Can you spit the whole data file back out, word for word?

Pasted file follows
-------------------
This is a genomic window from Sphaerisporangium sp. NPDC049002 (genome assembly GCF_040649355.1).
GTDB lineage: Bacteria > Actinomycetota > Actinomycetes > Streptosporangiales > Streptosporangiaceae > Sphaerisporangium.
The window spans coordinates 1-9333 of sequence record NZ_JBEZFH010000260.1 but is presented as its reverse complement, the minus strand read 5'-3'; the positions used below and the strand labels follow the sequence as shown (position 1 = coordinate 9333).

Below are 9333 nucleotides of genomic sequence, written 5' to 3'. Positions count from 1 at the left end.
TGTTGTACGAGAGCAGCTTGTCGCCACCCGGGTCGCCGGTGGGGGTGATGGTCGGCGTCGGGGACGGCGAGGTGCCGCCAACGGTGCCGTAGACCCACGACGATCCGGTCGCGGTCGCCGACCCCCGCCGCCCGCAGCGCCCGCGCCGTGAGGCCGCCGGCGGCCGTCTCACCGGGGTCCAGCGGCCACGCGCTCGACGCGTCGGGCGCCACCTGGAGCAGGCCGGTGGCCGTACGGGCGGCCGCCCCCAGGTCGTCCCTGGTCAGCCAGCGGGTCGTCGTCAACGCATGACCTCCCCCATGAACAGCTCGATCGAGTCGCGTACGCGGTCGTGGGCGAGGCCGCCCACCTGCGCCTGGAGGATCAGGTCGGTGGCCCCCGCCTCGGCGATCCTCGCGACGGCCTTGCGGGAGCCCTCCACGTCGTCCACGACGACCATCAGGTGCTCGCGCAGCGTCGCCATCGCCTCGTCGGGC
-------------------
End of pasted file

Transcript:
This is a genomic window from Sphaerisporangium sp. NPDC049002 (genome assembly GCF_040649355.1).
GTDB lineage: Bacteria > Actinomycetota > Actinomycetes > Streptosporangiales > Streptosporangiaceae > Sphaerisporangium.
The window spans coordinates 1-9333 of sequence record NZ_JBEZFH010000260.1 but is presented as its reverse complement, the minus strand read 5'-3'; the positions used below and the strand labels follow the sequence as shown (position 1 = coordinate 9333).

Below are 9333 nucleotides of genomic sequence, written 5' to 3'. Positions count from 1 at the left end.
TGTTGTACGAGAGCAGCTTGTCGCCACCCGGGTCGCCGGTGGGGGTGATGGTCGGCGTCGGGGACGGCGAGGTGCCGCCAACGGTGCCGTAGACCCACGACGATCCGGTCGCGGTCGCCGACCCCCGCCGCCCGCAGCGCCCGCGCCGTGAGGCCGCCGGCGGCCGTCTCACCGGGGTCCAGCGGCCACGCGCTCGACGCGTCGGGCGCCACCTGGAGCAGGCCGGTGGCCGTACGGGCGGCCGCCCCCAGGTCGTCCCTGGTCAGCCAGCGGGTCGTCGTCAACGCATGACCTCCCCCATGAACAGCTCGATCGAGTCGCGTACGCGGTCGTGGGCGAGGCCGCCCACCTGCGCCTGGAGGATCAGGTCGGTGGCCCCCGCCTCGGCGATCCTCGCGACGGCCTTGCGGGAGCCCTCCACGTCGTCCACGACGACCATCAGGTGCTCGCGCAGCGTCGCCATCGCCTCGTCGGGC